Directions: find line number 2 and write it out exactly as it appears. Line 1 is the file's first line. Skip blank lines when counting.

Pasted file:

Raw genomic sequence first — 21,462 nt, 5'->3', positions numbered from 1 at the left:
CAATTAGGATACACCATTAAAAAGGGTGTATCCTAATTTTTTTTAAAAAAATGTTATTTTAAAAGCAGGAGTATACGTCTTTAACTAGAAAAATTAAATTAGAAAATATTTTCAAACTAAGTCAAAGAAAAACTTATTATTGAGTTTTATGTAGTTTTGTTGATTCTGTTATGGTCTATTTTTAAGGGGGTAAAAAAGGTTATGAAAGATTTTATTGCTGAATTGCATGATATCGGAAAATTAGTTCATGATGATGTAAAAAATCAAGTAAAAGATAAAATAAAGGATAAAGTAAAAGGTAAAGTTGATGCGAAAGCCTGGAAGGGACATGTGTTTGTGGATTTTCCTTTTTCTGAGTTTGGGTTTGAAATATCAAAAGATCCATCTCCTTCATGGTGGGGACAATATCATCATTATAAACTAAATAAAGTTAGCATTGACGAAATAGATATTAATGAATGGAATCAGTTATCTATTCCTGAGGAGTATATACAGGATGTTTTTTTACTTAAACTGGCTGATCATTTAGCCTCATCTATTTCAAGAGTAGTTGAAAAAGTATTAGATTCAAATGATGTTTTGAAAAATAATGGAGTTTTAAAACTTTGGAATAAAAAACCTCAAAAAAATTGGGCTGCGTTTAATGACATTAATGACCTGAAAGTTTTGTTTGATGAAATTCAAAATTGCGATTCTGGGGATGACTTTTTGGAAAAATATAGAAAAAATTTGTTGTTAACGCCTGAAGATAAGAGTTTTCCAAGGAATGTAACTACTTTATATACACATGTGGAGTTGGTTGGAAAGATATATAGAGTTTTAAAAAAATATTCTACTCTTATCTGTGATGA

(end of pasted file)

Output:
CAATTAGGATACACCATTAAAAAGGGTGTATCCTAATTTTTTTTAAAAAAATGTTATTTTAAAAGCAGGAGTATACGTCTTTAACTAGAAAAATTAAATTAGAAAATATTTTCAAACTAAGTCAAAGAAAAACTTATTATTGAGTTTTATGTAGTTTTGTTGATTCTGTTATGGTCTATTTTTAAGGGGGTAAAAAAGGTTATGAAAGATTTTATTGCTGAATTGCATGATATCGGAAAATTAGTTCATGATGATGTAAAAAATCAAGTAAAAGATAAAATAAAGGATAAAGTAAAAGGTAAAGTTGATGCGAAAGCCTGGAAGGGACATGTGTTTGTGGATTTTCCTTTTTCTGAGTTTGGGTTTGAAATATCAAAAGATCCATCTCCTTCATGGTGGGGACAATATCATCATTATAAACTAAATAAAGTTAGCATTGACGAAATAGATATTAATGAATGGAATCAGTTATCTATTCCTGAGGAGTATATACAGGATGTTTTTTTACTTAAACTGGCTGATCATTTAGCCTCATCTATTTCAAGAGTAGTTGAAAAAGTATTAGATTCAAATGATGTTTTGAAAAATAATGGAGTTTTAAAACTTTGGAATAAAAAACCTCAAAAAAATTGGGCTGCGTTTAATGACATTAATGACCTGAAAGTTTTGTTTGATGAAATTCAAAATTGCGATTCTGGGGATGACTTTTTGGAAAAATATAGAAAAAATTTGTTGTTAACGCCTGAAGATAAGAGTTTTCCAAGGAATGTAACTACTTTATATACACATGTGGAGTTGGTTGGAAAGATATATAGAGTTTTAAAAAAATATTCTACTCTTATCTGTGATGA